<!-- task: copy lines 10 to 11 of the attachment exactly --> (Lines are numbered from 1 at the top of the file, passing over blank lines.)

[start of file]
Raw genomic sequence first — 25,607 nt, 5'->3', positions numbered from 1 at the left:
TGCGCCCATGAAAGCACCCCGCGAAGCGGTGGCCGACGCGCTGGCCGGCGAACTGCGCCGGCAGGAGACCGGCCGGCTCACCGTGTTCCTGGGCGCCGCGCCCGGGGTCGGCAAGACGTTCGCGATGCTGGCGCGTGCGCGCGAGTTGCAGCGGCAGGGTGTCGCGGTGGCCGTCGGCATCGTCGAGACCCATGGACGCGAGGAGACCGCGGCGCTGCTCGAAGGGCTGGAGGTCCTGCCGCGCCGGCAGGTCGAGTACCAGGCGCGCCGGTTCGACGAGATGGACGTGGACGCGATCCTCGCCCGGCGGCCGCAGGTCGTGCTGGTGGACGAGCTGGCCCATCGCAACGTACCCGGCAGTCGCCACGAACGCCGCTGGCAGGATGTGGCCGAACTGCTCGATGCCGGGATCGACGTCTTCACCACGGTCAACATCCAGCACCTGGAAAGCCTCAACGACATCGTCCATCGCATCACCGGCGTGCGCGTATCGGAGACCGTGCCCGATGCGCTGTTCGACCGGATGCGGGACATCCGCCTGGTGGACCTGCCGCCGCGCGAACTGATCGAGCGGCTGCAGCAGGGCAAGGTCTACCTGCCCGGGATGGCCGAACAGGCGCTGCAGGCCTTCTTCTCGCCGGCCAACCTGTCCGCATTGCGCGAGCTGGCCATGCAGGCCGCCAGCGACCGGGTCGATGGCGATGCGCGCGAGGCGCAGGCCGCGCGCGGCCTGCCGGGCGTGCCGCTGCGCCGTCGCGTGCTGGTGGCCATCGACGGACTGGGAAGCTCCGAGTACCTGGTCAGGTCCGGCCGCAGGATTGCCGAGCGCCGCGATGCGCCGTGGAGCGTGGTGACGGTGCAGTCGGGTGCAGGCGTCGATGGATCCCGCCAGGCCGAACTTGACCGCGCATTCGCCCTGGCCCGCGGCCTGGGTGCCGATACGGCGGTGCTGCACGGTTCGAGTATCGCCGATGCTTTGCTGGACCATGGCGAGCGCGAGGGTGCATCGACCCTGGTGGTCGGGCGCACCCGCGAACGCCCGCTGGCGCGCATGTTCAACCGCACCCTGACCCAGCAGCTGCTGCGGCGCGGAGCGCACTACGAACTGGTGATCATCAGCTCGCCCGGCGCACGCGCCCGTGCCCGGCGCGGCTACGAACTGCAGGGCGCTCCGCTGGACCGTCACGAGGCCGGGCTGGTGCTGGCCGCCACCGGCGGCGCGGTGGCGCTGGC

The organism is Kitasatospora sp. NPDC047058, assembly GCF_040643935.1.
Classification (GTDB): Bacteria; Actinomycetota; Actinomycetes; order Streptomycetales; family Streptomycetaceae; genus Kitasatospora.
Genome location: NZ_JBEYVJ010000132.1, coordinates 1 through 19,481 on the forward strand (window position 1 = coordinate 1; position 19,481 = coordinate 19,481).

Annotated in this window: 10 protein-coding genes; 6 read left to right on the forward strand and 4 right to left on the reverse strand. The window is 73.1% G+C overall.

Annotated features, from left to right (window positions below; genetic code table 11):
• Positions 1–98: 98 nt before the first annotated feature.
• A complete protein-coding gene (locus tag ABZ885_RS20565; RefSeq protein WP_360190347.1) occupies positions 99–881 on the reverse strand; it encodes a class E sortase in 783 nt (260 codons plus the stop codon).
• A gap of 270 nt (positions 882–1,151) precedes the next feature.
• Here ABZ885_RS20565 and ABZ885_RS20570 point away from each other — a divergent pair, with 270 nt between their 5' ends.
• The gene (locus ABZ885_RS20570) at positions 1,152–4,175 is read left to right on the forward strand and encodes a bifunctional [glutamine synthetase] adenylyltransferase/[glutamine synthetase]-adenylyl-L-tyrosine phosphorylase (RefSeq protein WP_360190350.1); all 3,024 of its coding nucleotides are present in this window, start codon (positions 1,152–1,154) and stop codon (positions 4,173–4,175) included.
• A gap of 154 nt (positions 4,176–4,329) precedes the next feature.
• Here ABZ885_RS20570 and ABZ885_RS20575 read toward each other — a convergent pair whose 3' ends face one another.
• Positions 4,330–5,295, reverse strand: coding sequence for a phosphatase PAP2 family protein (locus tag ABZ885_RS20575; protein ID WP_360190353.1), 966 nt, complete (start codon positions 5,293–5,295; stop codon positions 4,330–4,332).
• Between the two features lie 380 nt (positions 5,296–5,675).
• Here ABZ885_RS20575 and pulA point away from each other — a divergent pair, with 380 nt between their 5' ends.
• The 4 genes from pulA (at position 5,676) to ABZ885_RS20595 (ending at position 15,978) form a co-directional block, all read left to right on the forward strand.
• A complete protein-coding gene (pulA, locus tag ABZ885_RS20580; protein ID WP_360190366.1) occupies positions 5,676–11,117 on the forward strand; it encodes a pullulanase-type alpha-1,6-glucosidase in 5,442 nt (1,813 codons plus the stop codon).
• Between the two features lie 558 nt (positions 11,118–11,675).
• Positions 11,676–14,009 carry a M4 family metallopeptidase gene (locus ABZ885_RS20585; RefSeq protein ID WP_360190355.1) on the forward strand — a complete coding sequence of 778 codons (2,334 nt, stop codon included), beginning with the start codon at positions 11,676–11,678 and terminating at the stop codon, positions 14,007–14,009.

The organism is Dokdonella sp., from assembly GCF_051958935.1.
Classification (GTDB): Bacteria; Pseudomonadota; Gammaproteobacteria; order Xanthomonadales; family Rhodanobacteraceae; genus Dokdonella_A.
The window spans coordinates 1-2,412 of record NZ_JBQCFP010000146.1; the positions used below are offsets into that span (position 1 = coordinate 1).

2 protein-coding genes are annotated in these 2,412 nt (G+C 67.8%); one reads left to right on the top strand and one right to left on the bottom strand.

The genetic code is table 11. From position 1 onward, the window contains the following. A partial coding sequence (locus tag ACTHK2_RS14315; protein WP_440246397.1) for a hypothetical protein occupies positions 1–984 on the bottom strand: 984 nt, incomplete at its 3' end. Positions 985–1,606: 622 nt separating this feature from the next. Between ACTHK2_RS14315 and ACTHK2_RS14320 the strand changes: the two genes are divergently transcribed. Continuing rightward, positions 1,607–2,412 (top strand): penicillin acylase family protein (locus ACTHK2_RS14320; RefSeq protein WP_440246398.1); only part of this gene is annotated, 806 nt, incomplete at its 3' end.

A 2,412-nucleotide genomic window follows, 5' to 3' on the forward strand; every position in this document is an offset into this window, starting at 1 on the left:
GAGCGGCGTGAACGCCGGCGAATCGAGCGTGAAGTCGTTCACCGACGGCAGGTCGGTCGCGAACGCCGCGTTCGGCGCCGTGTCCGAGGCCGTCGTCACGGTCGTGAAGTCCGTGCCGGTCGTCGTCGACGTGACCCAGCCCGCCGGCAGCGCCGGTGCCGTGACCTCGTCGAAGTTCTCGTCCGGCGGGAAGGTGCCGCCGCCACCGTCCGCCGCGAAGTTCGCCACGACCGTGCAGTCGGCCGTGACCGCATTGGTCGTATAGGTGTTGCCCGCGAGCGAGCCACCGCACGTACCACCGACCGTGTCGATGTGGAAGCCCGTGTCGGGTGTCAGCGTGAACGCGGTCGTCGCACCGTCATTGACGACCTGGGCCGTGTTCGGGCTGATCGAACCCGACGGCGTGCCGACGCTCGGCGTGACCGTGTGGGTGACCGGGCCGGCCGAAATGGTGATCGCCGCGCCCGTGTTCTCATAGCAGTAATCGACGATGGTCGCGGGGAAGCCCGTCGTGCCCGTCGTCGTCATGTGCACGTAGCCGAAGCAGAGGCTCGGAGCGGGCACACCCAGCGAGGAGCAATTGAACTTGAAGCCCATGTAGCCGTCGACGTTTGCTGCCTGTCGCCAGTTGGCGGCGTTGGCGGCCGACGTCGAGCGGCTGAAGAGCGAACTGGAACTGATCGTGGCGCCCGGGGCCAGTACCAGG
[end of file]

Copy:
• A gap of 270 nt (positions 882–1,151) precedes the next feature.
• Here ABZ885_RS20565 and ABZ885_RS20570 point away from each other — a divergent pair, with 270 nt between their 5' ends.